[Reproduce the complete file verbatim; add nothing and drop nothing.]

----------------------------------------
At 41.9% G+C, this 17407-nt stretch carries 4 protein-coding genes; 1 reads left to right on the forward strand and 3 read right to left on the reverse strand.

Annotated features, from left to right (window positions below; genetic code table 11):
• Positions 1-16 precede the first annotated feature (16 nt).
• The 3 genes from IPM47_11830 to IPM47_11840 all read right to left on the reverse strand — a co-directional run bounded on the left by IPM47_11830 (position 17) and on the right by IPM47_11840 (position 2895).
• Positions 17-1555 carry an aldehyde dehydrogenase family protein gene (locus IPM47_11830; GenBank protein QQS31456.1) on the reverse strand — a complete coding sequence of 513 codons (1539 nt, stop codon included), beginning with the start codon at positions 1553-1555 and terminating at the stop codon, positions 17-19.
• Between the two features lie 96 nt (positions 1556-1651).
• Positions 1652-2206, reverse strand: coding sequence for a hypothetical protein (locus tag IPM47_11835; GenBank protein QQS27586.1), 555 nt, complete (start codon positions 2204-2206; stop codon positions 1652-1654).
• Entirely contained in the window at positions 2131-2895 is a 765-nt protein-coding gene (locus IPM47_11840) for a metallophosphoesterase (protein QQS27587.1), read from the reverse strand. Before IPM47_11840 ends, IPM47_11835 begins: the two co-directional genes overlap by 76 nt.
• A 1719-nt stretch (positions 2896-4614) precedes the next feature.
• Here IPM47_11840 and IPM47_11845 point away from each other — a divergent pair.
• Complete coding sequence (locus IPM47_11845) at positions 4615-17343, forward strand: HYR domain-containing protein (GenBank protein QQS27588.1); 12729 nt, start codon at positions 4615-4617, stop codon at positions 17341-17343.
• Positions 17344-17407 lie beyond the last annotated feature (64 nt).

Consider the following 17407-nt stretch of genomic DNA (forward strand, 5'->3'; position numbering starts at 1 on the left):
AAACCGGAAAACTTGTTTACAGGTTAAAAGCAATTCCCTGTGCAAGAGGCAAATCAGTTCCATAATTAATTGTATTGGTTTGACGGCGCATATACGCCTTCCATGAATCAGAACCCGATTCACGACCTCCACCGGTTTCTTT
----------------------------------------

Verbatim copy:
At 41.9% G+C, this 17407-nt stretch carries 4 protein-coding genes; 1 reads left to right on the forward strand and 3 read right to left on the reverse strand.

Annotated features, from left to right (window positions below; genetic code table 11):
• Positions 1-16 precede the first annotated feature (16 nt).
• The 3 genes from IPM47_11830 to IPM47_11840 all read right to left on the reverse strand — a co-directional run bounded on the left by IPM47_11830 (position 17) and on the right by IPM47_11840 (position 2895).
• Positions 17-1555 carry an aldehyde dehydrogenase family protein gene (locus IPM47_11830; GenBank protein QQS31456.1) on the reverse strand — a complete coding sequence of 513 codons (1539 nt, stop codon included), beginning with the start codon at positions 1553-1555 and terminating at the stop codon, positions 17-19.
• Between the two features lie 96 nt (positions 1556-1651).
• Positions 1652-2206, reverse strand: coding sequence for a hypothetical protein (locus tag IPM47_11835; GenBank protein QQS27586.1), 555 nt, complete (start codon positions 2204-2206; stop codon positions 1652-1654).
• Entirely contained in the window at positions 2131-2895 is a 765-nt protein-coding gene (locus IPM47_11840) for a metallophosphoesterase (protein QQS27587.1), read from the reverse strand. Before IPM47_11840 ends, IPM47_11835 begins: the two co-directional genes overlap by 76 nt.
• A 1719-nt stretch (positions 2896-4614) precedes the next feature.
• Here IPM47_11840 and IPM47_11845 point away from each other — a divergent pair.
• Complete coding sequence (locus IPM47_11845) at positions 4615-17343, forward strand: HYR domain-containing protein (GenBank protein QQS27588.1); 12729 nt, start codon at positions 4615-4617, stop codon at positions 17341-17343.
• Positions 17344-17407 lie beyond the last annotated feature (64 nt).

Consider the following 17407-nt stretch of genomic DNA (forward strand, 5'->3'; position numbering starts at 1 on the left):
AAACCGGAAAACTTGTTTACAGGTTAAAAGCAATTCCCTGTGCAAGAGGCAAATCAGTTCCATAATTAATTGTATTGGTTTGACGGCGCATATACGCCTTCCATGAATCAGAACCCGATTCACGACCTCCACCGGTTTCTTT